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Posts Tagged ‘history’

05 JANUARY, 2012

A Rare Look at Samuel Beckett’s Doodle-Filled Notebooks

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What colored crayons have to do with deadpan philosophical humor and the gargoyles of Notre-Dame.

Novelist, playwright, poet, and Nobel laureate Samuel Beckett (1906-1989) is one of the most influential writers of the 20th century. As a hopeless lover of marginalia and voyeur of famous creators’ notebooks, I was thrilled to discover these excerpts from the original manuscript of Watt, Beckett’s second novel and a pinnacle of his signature deadpan philosophical humor, courtesy of the Harry Ransom Center at the University of Texas at Austin. The manuscript consists of 945 pages spanning six notebooks and loose sheets, written in ink and colored crayons between 1940 and 1945, and features a wealth of doodles, sketches, mathematical calculations, rhyming schemes, and drawings.

Watt is a whale of a manuscript—a white whale. Among the thousands of modern manuscripts in the Ransom Center, it glows like a luminous secular relic. It is, at moments, magnificently ornate, a worthy scion of The Book of Kells, with the colors reduced to more somber hues. The doodles, cartoons, caricatures, portraits en cartouche include reminiscences of African and Oceanic art, the gargoyles of Notre-Dame, heraldry, and more. Beckett’s handwriting is at its most deceptively cursive. Eppur si legge! And it ‘reads’ in other ways too. Jorge Luis Borges, examining Watt tactilely, sensed something of its extraordinary qualities, which, obviously, must transcend the visual. He asked his companion to describe it to him. This she did in detail, Borges nodding, ‘Yes, yes,’ with a happy smile throughout her description.”

The first notebook of Watt signed and marked 'Watt I,' with the following note: 'Watt was written in France during the war 1940-45 and published in 1953 by the Olympia Press.' On an inserted sheet, Beckett has written, 'Begun evening of Tuesday 11/2/41.'

The first page of the second notebook of Watt is dated '3/12/41.'

The first page of the third notebook of Watt shows the date '5.5.42'

The cover of the fourth notebook of Watt is marked 'Poor Johnny / Watt / Roussillon,' and page 1 is headed, 'Roussillon, October 4th 1943.'

A page from the typescript of Watt

On the cover of Notebook 5 of Watt Beckett has written in variously colored inks, 'Watt V/Suite et-fin (et-fin crossed through) /18.2.45/Paris/Et début de L'Absent/Novembre-Janvier 47/48.' He has indicated that L'Absent is Malone Meurt. Page 99 has the note, 'End of continuation of Watt. Conclusion in Notebook VI.'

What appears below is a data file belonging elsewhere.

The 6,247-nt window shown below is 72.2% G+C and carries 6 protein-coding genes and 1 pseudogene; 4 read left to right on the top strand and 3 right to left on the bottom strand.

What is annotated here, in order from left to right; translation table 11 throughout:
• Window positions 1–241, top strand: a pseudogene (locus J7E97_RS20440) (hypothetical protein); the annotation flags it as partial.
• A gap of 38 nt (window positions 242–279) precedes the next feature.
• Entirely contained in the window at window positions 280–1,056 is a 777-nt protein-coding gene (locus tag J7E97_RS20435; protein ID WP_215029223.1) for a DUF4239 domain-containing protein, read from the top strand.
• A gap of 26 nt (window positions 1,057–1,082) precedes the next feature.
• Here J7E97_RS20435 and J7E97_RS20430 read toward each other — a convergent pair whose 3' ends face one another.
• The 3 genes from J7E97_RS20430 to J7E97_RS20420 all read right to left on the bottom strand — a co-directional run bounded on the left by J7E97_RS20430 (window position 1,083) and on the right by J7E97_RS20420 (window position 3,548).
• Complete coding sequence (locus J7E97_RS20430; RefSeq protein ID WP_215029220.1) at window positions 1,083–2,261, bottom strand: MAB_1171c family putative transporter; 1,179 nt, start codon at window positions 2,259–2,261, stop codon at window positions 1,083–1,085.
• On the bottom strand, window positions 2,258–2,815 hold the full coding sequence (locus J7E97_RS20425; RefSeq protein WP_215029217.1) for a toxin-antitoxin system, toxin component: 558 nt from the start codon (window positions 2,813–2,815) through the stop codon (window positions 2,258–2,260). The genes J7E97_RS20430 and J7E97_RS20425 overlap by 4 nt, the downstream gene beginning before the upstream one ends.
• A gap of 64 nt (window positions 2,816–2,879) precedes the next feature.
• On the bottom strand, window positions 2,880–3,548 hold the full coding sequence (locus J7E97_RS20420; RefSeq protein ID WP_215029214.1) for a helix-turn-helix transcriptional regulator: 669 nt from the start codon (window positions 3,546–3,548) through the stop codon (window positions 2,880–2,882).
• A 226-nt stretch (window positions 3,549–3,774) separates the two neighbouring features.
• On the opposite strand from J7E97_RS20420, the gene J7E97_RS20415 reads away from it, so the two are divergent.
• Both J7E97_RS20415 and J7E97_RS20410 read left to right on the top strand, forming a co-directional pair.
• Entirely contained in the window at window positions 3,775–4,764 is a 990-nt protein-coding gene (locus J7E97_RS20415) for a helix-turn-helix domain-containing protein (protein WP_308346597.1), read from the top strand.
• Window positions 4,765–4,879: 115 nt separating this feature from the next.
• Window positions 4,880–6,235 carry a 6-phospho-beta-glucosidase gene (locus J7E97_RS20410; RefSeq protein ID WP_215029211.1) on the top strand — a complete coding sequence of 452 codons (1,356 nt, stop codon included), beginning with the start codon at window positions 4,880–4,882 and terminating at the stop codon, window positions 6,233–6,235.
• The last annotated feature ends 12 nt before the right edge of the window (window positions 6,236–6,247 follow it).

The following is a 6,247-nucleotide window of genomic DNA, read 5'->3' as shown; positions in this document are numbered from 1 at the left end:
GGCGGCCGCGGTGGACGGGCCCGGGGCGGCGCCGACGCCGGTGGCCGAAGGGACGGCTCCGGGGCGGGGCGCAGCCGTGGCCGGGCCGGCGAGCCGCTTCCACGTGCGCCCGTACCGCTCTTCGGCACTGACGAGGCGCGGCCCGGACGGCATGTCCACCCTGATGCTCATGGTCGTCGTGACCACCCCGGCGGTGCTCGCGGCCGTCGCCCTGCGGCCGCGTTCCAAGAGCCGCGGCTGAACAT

Although in Notebook I, Beckett placed the completion of Watt in 1945, he concludes the sixth notebook with 'Dec 28th 1944/End.'

For more voyeuristic indulgence, don’t forget these five peeks inside the notebooks and sketchbooks of cultural icons across art, design, and science.

Thanks, Elana

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04 JANUARY, 2012

19-Year-Old Isaac Newton’s List of Sins

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What mother’s box of plums and sugar has to do with settling the age-old tension between science and religion.

Sir Isaac Newton is one of the most remarkable, prolific, and influential cross-disciplinary scientists in human history. The Newton Project, one of these important digital humanities projects, catalogs the 4.2 million published and unpublished words by Newton, which are made available as interactive diplomatic transcriptions. Among them is this curious list of 48 sins 19-year-old Newton self-admittedly “committed” before Whitsunday:

BEFORE WHITSUNDAY 1662

  1. Using the word (God) openly
  2. Eating an apple at Thy house
  3. Making a feather while on Thy day
  4. Denying that I made it
  5. Making a mousetrap on Thy day
  6. Contriving of the chimes on Thy day
  7. Squirting water on Thy day
  8. Making pies on Sunday night
  9. Swimming in a kimnel on Thy day
  10. Putting a pin in Iohn Keys hat on Thy day to pick him
  11. Carelessly hearing and committing many sermons
  12. Refusing to go to the close at my mothers command
  13. Threatning my father and mother Smith to burne them and the house over them
  14. Wishing death and hoping it to some
  15. Striking many
  16. Having uncleane thoughts words and actions and dreamese
  17. Stealing cherry cobs from Eduard Storer
  18. Denying that I did so
  19. Denying a crossbow to my mother and grandmother though I knew of it